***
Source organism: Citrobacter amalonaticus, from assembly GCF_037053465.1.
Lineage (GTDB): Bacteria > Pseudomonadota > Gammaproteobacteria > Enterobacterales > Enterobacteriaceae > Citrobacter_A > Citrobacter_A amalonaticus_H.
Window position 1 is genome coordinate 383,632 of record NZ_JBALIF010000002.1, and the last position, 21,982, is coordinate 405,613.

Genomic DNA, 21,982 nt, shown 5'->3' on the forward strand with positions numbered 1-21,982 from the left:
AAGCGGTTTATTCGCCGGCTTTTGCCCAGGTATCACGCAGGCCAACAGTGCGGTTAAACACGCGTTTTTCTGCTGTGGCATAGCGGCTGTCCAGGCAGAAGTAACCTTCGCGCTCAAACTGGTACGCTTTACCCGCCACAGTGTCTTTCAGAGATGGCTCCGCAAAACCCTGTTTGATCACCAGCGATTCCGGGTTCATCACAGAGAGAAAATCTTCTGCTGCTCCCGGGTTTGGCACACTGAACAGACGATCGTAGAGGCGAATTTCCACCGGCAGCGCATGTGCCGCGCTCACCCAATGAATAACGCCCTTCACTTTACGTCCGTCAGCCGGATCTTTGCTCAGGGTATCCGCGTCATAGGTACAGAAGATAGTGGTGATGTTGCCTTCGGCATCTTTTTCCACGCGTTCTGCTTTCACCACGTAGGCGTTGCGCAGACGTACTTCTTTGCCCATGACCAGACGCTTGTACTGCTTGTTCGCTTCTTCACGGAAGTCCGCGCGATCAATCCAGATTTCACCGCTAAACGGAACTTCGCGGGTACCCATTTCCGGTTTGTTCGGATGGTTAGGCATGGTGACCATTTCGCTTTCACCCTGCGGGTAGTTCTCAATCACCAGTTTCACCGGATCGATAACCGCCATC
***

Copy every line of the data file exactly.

Source organism: Citrobacter amalonaticus, from assembly GCF_037053465.1.
Lineage (GTDB): Bacteria > Pseudomonadota > Gammaproteobacteria > Enterobacterales > Enterobacteriaceae > Citrobacter_A > Citrobacter_A amalonaticus_H.
Window position 1 is genome coordinate 383,632 of record NZ_JBALIF010000002.1, and the last position, 21,982, is coordinate 405,613.

Genomic DNA, 21,982 nt, shown 5'->3' on the forward strand with positions numbered 1-21,982 from the left:
AAGCGGTTTATTCGCCGGCTTTTGCCCAGGTATCACGCAGGCCAACAGTGCGGTTAAACACGCGTTTTTCTGCTGTGGCATAGCGGCTGTCCAGGCAGAAGTAACCTTCGCGCTCAAACTGGTACGCTTTACCCGCCACAGTGTCTTTCAGAGATGGCTCCGCAAAACCCTGTTTGATCACCAGCGATTCCGGGTTCATCACAGAGAGAAAATCTTCTGCTGCTCCCGGGTTTGGCACACTGAACAGACGATCGTAGAGGCGAATTTCCACCGGCAGCGCATGTGCCGCGCTCACCCAATGAATAACGCCCTTCACTTTACGTCCGTCAGCCGGATCTTTGCTCAGGGTATCCGCGTCATAGGTACAGAAGATAGTGGTGATGTTGCCTTCGGCATCTTTTTCCACGCGTTCTGCTTTCACCACGTAGGCGTTGCGCAGACGTACTTCTTTGCCCATGACCAGACGCTTGTACTGCTTGTTCGCTTCTTCACGGAAGTCCGCGCGATCAATCCAGATTTCACCGCTAAACGGAACTTCGCGGGTACCCATTTCCGGTTTGTTCGGATGGTTAGGCATGGTGACCATTTCGCTTTCACCCTGCGGGTAGTTCTCAATCACCAGTTTCACCGGATCGATAACCGCCATC